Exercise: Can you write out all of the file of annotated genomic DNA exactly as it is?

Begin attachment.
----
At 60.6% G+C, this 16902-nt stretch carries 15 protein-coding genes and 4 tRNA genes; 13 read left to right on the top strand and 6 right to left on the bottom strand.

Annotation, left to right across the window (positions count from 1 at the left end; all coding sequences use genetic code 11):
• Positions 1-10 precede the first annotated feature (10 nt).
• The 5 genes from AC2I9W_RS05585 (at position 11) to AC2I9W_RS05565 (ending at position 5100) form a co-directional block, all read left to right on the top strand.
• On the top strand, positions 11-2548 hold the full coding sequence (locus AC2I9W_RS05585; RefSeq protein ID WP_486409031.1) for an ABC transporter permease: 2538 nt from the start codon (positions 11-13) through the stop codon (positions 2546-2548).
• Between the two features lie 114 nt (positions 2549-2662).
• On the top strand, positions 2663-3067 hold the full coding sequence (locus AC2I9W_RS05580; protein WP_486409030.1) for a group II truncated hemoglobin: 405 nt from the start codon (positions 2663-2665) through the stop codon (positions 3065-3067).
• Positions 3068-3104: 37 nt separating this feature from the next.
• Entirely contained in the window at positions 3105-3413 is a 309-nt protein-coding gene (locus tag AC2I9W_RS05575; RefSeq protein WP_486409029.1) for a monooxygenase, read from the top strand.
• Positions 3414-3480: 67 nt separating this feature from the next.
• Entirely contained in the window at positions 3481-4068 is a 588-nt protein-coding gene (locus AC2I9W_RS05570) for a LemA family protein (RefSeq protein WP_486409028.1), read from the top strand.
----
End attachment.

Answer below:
At 60.6% G+C, this 16902-nt stretch carries 15 protein-coding genes and 4 tRNA genes; 13 read left to right on the top strand and 6 right to left on the bottom strand.

Annotation, left to right across the window (positions count from 1 at the left end; all coding sequences use genetic code 11):
• Positions 1-10 precede the first annotated feature (10 nt).
• The 5 genes from AC2I9W_RS05585 (at position 11) to AC2I9W_RS05565 (ending at position 5100) form a co-directional block, all read left to right on the top strand.
• On the top strand, positions 11-2548 hold the full coding sequence (locus AC2I9W_RS05585; RefSeq protein ID WP_486409031.1) for an ABC transporter permease: 2538 nt from the start codon (positions 11-13) through the stop codon (positions 2546-2548).
• Between the two features lie 114 nt (positions 2549-2662).
• On the top strand, positions 2663-3067 hold the full coding sequence (locus AC2I9W_RS05580; protein WP_486409030.1) for a group II truncated hemoglobin: 405 nt from the start codon (positions 2663-2665) through the stop codon (positions 3065-3067).
• Positions 3068-3104: 37 nt separating this feature from the next.
• Entirely contained in the window at positions 3105-3413 is a 309-nt protein-coding gene (locus tag AC2I9W_RS05575; RefSeq protein WP_486409029.1) for a monooxygenase, read from the top strand.
• Positions 3414-3480: 67 nt separating this feature from the next.
• Entirely contained in the window at positions 3481-4068 is a 588-nt protein-coding gene (locus AC2I9W_RS05570) for a LemA family protein (RefSeq protein WP_486409028.1), read from the top strand.